The San Francisco conference is gearing up to be WFN’s biggest event yet, featuring more than 80 speakers across more than 40 sessions. This year’s four themes — On The Frontlines, It’s Personal, The Power of Voice, and How Money Moves — focus on resolving complex social issues, leading with power across sectors, shaping stories, policy, and solution, and re-shaping philanthropy by redefining investment.
The New York Times recently ran a feature on Reggae Girlz, the first national soccer team from the Caribbean to qualify for the Women’s World Cup, happening soon (June 7 to July 7) in France.
The article, entitled The Women’s World Cup’s Other Inequality: Rich vs. Poor, reports that the coach of the Reggae Girlz has worked for free for five years, and many of the female players lack funds for the costs of being a professional athlete. The coaches have to buy them things like jackets to wear for training and other basics of the sport.
Editor’s Note: The following opinion piece is by Jaime-Alexis Fowler, Founder & Executive Director of Empower Work, discussing how women, and anyone who needs outside support for a critical issue at work, can access this service, which is generously supported by Craig Newmark Philanthropies.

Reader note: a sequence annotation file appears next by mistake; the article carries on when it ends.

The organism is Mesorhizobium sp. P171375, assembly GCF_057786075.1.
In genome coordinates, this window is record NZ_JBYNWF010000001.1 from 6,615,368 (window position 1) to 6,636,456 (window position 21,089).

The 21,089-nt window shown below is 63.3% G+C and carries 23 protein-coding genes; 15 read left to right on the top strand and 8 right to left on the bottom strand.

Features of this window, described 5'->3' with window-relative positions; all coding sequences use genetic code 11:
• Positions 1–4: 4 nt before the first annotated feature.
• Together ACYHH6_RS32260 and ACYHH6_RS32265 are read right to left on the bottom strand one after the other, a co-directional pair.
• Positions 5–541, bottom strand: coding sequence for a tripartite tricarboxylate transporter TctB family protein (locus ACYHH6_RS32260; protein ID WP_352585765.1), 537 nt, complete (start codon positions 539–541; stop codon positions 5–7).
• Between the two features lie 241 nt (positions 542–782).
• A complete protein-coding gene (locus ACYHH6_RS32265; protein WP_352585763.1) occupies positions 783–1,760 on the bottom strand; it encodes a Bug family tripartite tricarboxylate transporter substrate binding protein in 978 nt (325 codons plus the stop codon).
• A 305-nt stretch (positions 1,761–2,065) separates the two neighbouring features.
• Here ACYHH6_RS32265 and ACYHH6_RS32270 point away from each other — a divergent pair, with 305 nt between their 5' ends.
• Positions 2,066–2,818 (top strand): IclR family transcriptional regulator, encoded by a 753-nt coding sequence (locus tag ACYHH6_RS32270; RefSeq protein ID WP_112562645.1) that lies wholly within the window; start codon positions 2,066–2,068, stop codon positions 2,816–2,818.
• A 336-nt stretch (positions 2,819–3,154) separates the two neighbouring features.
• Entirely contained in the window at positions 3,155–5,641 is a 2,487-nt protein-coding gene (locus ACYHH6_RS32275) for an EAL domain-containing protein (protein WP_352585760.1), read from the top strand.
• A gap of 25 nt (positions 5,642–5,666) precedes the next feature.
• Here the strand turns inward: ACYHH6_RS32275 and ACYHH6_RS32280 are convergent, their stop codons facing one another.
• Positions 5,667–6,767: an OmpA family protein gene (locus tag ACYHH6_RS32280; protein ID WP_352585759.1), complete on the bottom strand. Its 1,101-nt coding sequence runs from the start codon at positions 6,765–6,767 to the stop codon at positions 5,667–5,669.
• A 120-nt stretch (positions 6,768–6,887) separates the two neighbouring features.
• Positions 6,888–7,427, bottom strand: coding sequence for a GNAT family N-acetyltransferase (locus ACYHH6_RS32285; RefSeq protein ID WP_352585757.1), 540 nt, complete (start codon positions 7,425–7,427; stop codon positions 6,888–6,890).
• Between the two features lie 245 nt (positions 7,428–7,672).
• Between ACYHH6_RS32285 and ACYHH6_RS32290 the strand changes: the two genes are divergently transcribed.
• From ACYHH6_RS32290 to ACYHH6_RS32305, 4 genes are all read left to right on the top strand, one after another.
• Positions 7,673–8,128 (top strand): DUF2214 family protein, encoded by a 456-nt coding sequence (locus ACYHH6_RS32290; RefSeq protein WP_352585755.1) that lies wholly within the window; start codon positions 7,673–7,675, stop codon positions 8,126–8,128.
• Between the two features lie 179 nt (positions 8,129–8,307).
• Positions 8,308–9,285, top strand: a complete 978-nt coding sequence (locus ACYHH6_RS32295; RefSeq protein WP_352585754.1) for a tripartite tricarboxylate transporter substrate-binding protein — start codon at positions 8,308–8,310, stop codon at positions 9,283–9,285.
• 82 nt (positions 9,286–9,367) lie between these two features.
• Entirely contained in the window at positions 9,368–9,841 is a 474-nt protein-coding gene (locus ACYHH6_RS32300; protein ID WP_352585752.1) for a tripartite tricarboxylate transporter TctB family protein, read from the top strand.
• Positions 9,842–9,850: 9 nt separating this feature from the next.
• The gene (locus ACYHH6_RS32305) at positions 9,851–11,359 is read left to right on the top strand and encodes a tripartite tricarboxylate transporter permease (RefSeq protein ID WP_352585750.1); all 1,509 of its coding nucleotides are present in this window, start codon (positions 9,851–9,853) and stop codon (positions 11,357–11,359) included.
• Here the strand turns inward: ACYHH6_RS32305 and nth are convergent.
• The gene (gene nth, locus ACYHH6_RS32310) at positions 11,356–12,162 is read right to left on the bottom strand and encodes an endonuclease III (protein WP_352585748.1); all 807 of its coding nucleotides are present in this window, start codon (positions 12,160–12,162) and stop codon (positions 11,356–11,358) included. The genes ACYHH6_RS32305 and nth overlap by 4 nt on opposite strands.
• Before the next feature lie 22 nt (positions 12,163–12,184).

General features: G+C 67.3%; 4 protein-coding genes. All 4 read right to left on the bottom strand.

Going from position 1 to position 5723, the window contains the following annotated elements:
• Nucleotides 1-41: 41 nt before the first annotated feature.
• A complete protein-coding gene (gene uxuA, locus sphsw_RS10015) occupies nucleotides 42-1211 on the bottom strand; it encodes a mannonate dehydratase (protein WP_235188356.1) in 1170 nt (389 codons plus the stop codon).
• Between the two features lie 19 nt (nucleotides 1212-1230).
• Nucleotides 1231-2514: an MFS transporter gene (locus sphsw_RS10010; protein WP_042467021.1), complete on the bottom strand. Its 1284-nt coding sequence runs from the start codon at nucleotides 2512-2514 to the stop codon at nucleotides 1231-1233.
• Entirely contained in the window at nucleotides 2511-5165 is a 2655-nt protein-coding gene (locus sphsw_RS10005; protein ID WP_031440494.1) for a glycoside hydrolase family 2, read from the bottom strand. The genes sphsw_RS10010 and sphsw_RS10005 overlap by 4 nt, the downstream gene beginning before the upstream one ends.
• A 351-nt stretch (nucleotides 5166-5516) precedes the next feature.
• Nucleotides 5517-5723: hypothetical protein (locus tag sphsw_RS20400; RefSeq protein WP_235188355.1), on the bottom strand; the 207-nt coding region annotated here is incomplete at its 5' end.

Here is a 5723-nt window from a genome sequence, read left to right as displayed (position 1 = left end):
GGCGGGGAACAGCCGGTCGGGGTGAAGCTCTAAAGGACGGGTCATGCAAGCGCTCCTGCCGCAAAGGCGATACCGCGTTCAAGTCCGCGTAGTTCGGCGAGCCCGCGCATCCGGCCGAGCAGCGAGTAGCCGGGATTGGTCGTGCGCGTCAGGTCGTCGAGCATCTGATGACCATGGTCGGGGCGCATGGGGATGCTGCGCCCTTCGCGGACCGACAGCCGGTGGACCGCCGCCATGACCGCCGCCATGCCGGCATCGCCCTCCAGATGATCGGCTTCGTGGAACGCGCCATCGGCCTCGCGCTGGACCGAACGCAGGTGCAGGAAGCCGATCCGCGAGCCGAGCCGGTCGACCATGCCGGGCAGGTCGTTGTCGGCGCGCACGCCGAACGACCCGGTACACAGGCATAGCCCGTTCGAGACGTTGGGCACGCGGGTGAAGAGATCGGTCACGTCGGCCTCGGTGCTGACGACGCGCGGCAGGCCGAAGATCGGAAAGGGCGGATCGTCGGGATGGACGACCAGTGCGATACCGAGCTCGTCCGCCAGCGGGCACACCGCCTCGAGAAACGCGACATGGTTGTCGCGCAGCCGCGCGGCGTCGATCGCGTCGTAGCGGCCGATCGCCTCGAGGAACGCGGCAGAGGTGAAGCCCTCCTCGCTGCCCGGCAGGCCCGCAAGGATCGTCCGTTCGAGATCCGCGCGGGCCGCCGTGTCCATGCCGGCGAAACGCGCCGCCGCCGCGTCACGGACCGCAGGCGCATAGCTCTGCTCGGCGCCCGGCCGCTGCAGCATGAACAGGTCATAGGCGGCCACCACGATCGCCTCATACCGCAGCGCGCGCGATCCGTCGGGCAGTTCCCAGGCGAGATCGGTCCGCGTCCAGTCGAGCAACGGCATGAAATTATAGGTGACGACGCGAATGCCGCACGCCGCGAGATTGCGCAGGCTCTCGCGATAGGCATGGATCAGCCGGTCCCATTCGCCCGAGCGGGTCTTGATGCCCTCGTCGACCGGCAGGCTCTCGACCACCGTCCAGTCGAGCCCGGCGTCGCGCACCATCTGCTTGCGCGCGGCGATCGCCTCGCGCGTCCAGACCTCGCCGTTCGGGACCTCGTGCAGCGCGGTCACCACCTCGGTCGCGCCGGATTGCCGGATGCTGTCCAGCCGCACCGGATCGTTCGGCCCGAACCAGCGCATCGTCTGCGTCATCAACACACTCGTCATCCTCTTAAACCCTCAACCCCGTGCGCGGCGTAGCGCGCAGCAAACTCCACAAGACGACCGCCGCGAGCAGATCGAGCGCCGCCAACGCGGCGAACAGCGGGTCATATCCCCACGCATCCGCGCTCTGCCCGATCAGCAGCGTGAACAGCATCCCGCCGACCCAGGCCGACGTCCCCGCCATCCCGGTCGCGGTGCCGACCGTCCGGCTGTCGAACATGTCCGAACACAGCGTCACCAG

Jobs are at the center of opportunity. They affect everything from earning potential and career mobility to financial security and emotional well-being. Access to career opportunities, and support along the way, can play a critical role in gender equity and inclusion—in the workplace and beyond.
Watching the news in 2019 can sometimes be an exercise in self-restraint. So often, we find ourselves gripped by unpleasant stories that have far-reaching implications, particularly for women.
At the same time, women’s voices are heard more widely in 2019 than in previous generations. Just look at the #MeToo movement, Nike’s “they call us crazy” advertisements, or the thousands of women who marched into DC’s Freedom Plaza on January 19th. These movements are a reminder that the world is not limited to what we see on the news — women around the world are banding together to make their voices heard, and when women unite to enact social change, incredible things happen.
If we support a woman in STEM, then she can change the world.
If we support the organizations that support women in STEM, then we can change the world together.